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False Positive film review

Directed by #JohnLee


You’ll find real horror in False Positive. There’s the plot, sure—a woman desperate to conceive, in the hands of a nefarious physician with a God complex—and all the body horror and helplessness that go along with it. But that’s not the scary part.

Indeed, co-writer/director John Lee levels a more comedic tone to the by-the-numbers premise. Where he and co-writer/star Ilana Glazer mine unnerving dread is in their observational honesty.

Glazer is Lucy, and she and her husband Adrian (Justin Theroux, slyly wonderful) have been trying to get pregnant for two years. As much as she wants to do this naturally, she finally caves in to Adrian’s suggestion that they visit his med school mentor, Dr. Hindle (Pierce Brosnan – perfection).

Lee’s intention is not to make you wonder whether something sinister is afoot. The Stepford-esque nursing staff and eerily meticulous clinic proclaim it. The sheer number and variety of phallic instruments to be inserted, and the volume of lubricant so very lovingly applied, plays like SNL by way of Cronenberg.

If you’ve ever seen Broad City, Glazer’s groundbreaking Comedy Central sit-com, you may not recognize the performer’s dramatic skills, but you will recognize the writer’s keen eye for everyday absurdities.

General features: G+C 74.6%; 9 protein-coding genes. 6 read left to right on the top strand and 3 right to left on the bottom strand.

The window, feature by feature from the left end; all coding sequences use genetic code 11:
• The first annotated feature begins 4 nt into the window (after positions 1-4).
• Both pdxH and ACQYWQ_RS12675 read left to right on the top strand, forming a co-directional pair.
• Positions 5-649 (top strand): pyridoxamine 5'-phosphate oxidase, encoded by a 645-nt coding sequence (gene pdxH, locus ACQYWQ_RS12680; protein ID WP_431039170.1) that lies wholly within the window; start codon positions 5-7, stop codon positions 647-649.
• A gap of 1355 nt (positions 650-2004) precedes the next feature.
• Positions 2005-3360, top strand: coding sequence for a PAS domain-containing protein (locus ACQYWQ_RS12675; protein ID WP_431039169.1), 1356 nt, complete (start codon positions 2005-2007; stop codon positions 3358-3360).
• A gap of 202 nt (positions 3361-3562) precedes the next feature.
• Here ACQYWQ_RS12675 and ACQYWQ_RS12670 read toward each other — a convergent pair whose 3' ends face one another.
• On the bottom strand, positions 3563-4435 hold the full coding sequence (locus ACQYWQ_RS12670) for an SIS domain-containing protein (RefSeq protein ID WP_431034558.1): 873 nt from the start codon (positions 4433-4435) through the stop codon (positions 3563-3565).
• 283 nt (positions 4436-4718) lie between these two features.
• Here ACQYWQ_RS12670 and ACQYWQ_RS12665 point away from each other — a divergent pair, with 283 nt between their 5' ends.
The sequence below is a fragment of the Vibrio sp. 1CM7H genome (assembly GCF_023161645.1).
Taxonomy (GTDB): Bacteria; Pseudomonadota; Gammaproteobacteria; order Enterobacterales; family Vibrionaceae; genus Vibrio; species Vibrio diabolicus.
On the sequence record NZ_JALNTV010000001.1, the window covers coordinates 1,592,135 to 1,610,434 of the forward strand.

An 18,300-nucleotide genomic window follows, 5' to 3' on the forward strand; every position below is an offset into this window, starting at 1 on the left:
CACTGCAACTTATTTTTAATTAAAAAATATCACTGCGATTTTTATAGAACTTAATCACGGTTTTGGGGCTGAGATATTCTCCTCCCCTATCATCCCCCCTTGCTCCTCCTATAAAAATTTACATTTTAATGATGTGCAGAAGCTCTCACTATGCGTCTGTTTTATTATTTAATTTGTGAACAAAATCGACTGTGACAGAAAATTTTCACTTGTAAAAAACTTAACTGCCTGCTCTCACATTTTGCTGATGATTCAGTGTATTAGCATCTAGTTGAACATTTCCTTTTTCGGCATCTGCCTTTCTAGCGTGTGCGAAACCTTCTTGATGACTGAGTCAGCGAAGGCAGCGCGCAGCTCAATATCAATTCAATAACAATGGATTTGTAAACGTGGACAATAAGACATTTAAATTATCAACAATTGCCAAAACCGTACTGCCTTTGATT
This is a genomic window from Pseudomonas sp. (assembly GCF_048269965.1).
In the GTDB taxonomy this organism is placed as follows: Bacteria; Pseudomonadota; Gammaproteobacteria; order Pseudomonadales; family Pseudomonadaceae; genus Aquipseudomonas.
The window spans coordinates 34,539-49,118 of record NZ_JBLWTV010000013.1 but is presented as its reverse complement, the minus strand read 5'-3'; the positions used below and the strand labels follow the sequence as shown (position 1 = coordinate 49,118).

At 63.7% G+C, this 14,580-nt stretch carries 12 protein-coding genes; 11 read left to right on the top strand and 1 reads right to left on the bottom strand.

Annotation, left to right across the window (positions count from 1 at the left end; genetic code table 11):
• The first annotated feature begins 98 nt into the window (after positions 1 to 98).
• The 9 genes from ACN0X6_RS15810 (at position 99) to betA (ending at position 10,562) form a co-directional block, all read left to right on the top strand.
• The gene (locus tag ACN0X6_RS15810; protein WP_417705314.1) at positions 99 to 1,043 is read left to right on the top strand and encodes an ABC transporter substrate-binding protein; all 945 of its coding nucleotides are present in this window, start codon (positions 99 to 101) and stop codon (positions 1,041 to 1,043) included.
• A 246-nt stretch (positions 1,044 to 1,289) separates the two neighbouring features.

Here’s where False Positive’s horror kicks in. It’s the authenticity, the banal realism of Lucy’s daily condescending, dismissive, patronizing, smothering, gaslighting humiliations that really eat at you. The low-key accuracy of it all—from the male colleagues who swear you are glowing as they leave their lunch orders next to your laptop, to your nurse’s reassuring caresses and terms of endearment, to your husband’s reminder whenever you’re feeling down that we’ve been through a lot with this pregnancy.

Tensions escalate as the storyline itself dictates, although the film is far more surefooted in its observational horror than it is in its plot. Lucy’s pre-pregnancy character is ill-defined, which makes her descent less satisfying. The climax is played for comedic value and the final act’s weirdness, though welcome, holds no real meaning.

Worse of all is the under-developed character of a midwife played imposingly by Zainab Jah. Lee clearly hoped to use this character as a statement on the genre itself but the whole affair feels wrong-headed.

Those are some serious misgivings, I grant you, but there really is something subversive, honest, and horrifying worth witnessing in this movie.



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